This morning I was quite irritatingly refused entry to a First bus in Sheffield on account of my carrying a medium black Americano from Caffè Ritazza. Despite the cup having a cover that was almost préservatif in its covering, I was not allowed to enter the vehicle. The driver, very apologetic, threw his hands into the air pleading ’sorry, it’s health and safety!’ while directing my eyes to a helpful no-food-and-drink logo.
It was a minor inconvenience and looking back I should have known better, so I will refrain from using such cliches as ‘hell in a handcart’ and ‘nanny state’ (though this didn’t stop my friends from teasing me with them on Facebook) – I still managed to get to college on time, after all.
But what stuck with me after as I sat back down in the bus shelter to a little more Vampire Weekend (which incidentally is very relaxing) was the resigned sense of powerlessness I observed from the bus driver. That look of frustration as he had to bypass his own common sense for the sake of this increasingly sentient monolith of instruction.
Health and safety, innit? It’s telling, in my view, that the term in itself is often enough to explain why these events occur. It’s almost personified. ‘It’s health and safety.’ Read that back – it doesn’t even make sense. Who is this health and safety?
Now, at this point I would accept your scorn – going off on one about a slightly delayed bus journey is just silly. It would say more about myself and my frame of mind than what I’m attempting to write about if that was, indeed what I was writing about.
But that is not what I’m writing about. In fact the ‘cult of health safety’ is not what I’m writing about either. What I am, in fact, writing about about is this peculiar distrust of common sense that seems to have crept up in the last decade or so. About that fundamental lack of faith in people and their abilities which James Purnell recently criticised his own party for a fortnight ago.
The pitiful irony is that such slavish and unthinking subservience to health and safety rules and regulations – which exist to protect us – actually puts lives in danger. In outlawing discretion and personal judgement it puts otherwise responsible adults into the mental framework of children. In situations where peoples’ lives are on the line, this becomes deadly.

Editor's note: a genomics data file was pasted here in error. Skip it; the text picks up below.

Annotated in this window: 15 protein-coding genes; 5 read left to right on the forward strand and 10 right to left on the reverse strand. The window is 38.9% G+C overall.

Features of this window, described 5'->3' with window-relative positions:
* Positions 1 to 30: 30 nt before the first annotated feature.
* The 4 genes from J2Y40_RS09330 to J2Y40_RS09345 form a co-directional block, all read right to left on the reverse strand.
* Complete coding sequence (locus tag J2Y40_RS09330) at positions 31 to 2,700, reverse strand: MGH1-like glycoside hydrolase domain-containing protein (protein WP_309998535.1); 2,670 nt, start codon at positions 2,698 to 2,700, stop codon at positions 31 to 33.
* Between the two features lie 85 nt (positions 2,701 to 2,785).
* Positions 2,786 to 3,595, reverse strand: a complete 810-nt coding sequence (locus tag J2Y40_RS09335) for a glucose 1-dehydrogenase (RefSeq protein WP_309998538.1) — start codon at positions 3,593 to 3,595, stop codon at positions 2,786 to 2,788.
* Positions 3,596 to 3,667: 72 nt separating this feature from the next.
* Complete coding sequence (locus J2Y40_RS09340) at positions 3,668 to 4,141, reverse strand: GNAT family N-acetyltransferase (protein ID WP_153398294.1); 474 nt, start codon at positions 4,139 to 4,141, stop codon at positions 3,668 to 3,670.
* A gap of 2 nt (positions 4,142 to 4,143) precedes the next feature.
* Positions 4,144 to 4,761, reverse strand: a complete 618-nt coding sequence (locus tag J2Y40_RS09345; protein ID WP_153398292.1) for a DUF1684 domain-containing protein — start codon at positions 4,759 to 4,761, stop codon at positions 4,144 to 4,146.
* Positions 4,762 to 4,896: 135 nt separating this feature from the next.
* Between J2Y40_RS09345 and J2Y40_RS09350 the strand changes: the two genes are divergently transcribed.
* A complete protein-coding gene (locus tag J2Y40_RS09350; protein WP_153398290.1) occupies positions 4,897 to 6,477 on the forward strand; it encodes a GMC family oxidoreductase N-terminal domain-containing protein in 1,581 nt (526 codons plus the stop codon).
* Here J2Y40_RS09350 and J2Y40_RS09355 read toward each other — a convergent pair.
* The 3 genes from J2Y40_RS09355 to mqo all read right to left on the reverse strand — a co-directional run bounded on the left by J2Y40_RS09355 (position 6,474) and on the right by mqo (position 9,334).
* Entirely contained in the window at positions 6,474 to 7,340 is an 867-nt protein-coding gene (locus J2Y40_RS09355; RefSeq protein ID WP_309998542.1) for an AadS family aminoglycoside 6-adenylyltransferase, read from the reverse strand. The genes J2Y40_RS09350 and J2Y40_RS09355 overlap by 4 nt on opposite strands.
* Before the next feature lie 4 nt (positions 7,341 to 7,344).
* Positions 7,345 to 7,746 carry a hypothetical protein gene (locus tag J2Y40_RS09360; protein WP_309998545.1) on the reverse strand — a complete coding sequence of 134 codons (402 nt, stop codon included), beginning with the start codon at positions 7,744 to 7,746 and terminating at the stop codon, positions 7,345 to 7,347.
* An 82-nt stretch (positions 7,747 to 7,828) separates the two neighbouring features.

A chilling example of just this occurred in Ayreshire, Scotland in 2008; the inquest of which was reported in The Times yesterday.
Alison Hume, who had fallen down a 60ft mine shaft, was left there for four hours after emergency services arrived because health and safety rules specified that the lifting gear used to lower a firefighter down to her was to be used only by firefighters.
As such, a mountain rescue team were called to get her out. A paramedic who volunteered to treat her was also prevented from being lowered in. In the end she died of a heart attack as the mountain rescue team brought to the surface – six hours after falling down the shaft.
This should not have happened. Christopher Rooney, the first senior firefighter on the scene, told the inquest that ‘on the basis of the manpower and equipment available’ it would have been possible for the firefighters to bring Ms Hume to the surface themselves, without having to wait for the mountain rescue team.
So why was Ms Hume – a mother of two – allowed to die? For the sake of a human life, would it really have been such a crime for the firefighters to use their discretion, their responsibility, their common sense and heroism to break the rules and bring her up themselves?
Dominic Lawson once wrote that when all conduct is made enforceable, the ability for people to behave a certain way purely out of moral choice and conscience is removed. The net effect of this is that otherwise reprehensible behaviour becomes defensible with the get-out ‘it was within the rules’.
Lawson was speaking about MP’s expenses at the time, but the same principle applies. Though in this instance something far more precious was lost and, unlike taxpayer’s money, it can never to be replaced.